Katydid

This morning two leaf grasshoppers, bright green, their bodies the perfect mimicry of spring leaves, of sunshine distilled into chlorophyll, adhered themselves to my driver’s side door. They didn’t let go when I got in, so I drove off, expecting them to leap to freedom at the first stop sign. They didn’t. One got blown off somewhere along the way, but the second made it the 30-minute drive to work, at speeds of 60 miles per hour. He was still there when I got back in my car to drive home for lunch. I didn’t see him until I was stopped at a stoplight, and he hauled his green body, on thread-thin legs like tiny pieces of green stitching, to the top of the side mirror. He hunkered down, face first into the wind, and I imagined him as if he were a dog, enjoying the air folding back his ears—erh, antennae. I became attached to him, somewhere on the drive home. He was cute, for an insect, and I could admire his perseverance. He made it home with me, somehow, improbably, and when I pulled into the drive I wished him well, expecting never to see him again.

A long lunch hour later, I got back in my car, headed back to the office. Again, I didn’t see him until it was too late, until I was on the highway, until he was climbing towards the top of the side mirror, but this time a gust of wind turned him, one thread-thin leg pulled up from the car, his wings ruffled, pushed back towards his face until I was sure they were broken, his illusion of a leaf stripped bare. I found myself slowing, watching the mirror instead of the cars around me. I didn’t want him to die. Finally, though it was stupid, and I was already late coming back from lunch, I pulled over, made a left into the entrance of a green, heavily landscaped subdivision, stopped, got out, shooed him off. He flew away. He could still fly.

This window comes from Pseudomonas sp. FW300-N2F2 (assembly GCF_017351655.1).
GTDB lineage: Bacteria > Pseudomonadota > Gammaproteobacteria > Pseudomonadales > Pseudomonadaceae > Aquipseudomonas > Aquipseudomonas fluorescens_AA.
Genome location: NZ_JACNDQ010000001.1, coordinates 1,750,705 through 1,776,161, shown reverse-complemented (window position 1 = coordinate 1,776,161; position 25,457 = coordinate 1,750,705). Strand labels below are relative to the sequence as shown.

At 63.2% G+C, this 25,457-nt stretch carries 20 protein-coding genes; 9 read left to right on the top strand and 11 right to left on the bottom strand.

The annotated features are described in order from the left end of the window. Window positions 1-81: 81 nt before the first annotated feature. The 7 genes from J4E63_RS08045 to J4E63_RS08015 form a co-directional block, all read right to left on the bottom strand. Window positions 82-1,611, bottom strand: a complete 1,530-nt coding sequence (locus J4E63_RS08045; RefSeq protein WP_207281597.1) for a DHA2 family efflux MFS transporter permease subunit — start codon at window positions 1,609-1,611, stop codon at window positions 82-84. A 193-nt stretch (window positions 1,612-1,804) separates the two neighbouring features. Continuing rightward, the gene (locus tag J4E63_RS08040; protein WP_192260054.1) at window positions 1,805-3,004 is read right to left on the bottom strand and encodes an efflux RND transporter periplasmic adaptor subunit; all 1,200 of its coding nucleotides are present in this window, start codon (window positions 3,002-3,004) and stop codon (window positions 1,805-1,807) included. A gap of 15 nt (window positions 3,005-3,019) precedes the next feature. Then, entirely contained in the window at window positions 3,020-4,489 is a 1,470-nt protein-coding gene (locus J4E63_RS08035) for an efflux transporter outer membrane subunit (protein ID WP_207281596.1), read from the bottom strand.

It was going to be okay.

 

Yesterday, or the day before, or sometime recently, or sometime soon, a man walked into a bar—wait, there’s no joke! A man walked into a bar and killed 49 people. He didn’t know them. They had done nothing to him. Whatever rage, anger, hatred, burned him up, he had created it himself, out of thin air, out of malice and pain and conceit. He could have given life, but instead he gave death, and grieving, and loss. We let him do it. We gave his weakness weapons, and he turned them against innocent people.

That will never be okay.

 

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